For better or worse, Donald Trump will be the President of the United States for at least the next four years. The effects of Trump's term will be seen in almost every institution across our country and across the globe per The Atlantic. One overlooked portion of society that will be changed by Trump's presidency is the film and television industry.
Without predicting the success or failures that may occur during Trump's presidency, the current social climate for many in the United States is already depressed, angered, paranoid, and hopeless. In a social climate with such despair, it is natural that people want to escape from reality, turning to movies or television for a distraction from everyday life. The people making film and television, screenwriters, producers, and directors are not immune to the social anxieties shared by the country. Stories from these creative minds will undoubtedly change with the social climate created by this election.
An exasperated social and political atmosphere creating a film movement will not be unique to this time frame. Some of the most influential eras in film were forged in the wake of unrest.
The Soviet Montage movement in Russia came briefly after the Russian Revolution in 1917, an event that came after a period of massive social unrest and class discrimination. The Soviet Montage movement featured spliced together clips or images that downplayed the significance of an individual character, instead having a character represent one group of people or an ethnic class. Sacrificing a character's individuality to represent a group symbolized one of the main ideals of communism which was the face of Russia post-1917.
War continued to shape film in 1900s Europe with the German Expressionism movement of the early 1920s. After losing World War I, Germany was saddled with massive war reparations and a fractured national psyche. Filmmakers like Fritz Lang showed the national despair of Germany's citizens by making films about dark subjects like death, insanity, and evil. German filmmakers substituted reality with bizarre sets and distorted scenery to illustrate the confusion and dread felt by Germans post-World War I.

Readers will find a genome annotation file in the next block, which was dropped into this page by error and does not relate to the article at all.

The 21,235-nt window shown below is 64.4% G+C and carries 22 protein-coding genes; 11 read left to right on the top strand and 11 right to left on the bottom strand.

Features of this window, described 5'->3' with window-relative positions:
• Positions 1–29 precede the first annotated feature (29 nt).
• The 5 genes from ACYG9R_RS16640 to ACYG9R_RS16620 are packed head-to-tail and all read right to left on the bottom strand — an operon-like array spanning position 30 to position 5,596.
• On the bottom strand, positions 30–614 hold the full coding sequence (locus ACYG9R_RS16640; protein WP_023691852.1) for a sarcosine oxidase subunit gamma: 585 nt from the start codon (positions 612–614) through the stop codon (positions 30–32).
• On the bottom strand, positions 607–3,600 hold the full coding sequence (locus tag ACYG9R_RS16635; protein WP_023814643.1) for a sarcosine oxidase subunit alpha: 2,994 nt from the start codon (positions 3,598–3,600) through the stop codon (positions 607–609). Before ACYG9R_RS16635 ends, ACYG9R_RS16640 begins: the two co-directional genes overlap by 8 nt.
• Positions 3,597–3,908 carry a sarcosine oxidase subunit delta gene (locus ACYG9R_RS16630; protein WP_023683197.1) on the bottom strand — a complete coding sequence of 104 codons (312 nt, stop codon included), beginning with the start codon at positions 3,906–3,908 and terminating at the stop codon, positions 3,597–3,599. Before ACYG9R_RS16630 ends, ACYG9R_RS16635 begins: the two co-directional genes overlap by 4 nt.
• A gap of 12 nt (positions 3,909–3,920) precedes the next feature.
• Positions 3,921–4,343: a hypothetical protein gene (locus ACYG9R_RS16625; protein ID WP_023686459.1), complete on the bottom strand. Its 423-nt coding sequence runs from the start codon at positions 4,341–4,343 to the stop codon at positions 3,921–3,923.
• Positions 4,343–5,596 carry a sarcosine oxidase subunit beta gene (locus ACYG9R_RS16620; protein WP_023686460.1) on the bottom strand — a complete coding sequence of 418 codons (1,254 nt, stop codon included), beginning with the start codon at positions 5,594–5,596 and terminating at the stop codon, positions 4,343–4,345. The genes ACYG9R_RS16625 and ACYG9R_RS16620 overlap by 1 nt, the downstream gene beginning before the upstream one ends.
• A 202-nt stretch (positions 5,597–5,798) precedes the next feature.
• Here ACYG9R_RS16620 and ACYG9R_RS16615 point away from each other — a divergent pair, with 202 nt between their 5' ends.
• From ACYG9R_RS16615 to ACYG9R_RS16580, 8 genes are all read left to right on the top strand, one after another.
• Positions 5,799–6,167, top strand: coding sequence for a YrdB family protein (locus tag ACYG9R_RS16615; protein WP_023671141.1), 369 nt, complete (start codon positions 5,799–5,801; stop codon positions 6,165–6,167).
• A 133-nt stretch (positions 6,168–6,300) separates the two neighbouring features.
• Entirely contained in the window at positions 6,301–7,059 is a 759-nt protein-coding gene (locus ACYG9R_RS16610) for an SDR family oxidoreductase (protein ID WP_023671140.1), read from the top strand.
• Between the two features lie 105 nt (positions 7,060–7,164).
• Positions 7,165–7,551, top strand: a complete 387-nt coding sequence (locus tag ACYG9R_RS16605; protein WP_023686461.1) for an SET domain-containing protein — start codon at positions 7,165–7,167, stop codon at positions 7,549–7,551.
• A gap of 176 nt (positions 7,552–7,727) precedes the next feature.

While German Expressionism often opted for fantastical sets and stories, the filmmakers behind the Italian neorealism movement of the 1940s-50s chose to illustrate the plight of their country through gritty realism. Like Germany after World War I, Italy was severely unstable after losing in World War II, with an unstable social landscape, economic crisis, and cities in ruin. Italian neorealist films featured stories about normal Italian people and the difficulties they faced surviving on a day to day basis. To add to the realism of the stories being told in these films, Italian neorealist movies were typically shot on location, with destructed Italian cities as a backdrop.
The films and television made during Trump's presidency will undoubtedly resemble film movements of the past. If Americans filmmakers lean towards realism, their stories will focus on hot social topics from this election such as race, hate, and economic class or in contrast, love, and acceptance. American filmmakers will also have the option of making films for the disillusioned, truly giving their audience an escape from reality with abstract plots and settings.
What will set the American film movement during Trump's presidency apart from past film movements is the ways in which these films and shows will be consumed by audiences. In an era where audiences can consume more television and film than ever before, more and more people in the film industry will be able to get their stories told, whether it's at the movie theater, through a web series or from a streaming service. With creative minds such as Donald Glover, Ryan Coogler, Ava DuVernay, Jeff Nichols, and Barry Jenkins currently making headlines in film and television, there will be no shortage of talent for the wave of content during Trump's presidency.
If there is a silver lining to this election, it's that with trying times will come spectacular art.
[Featured Image by Randall Hill/AP Images]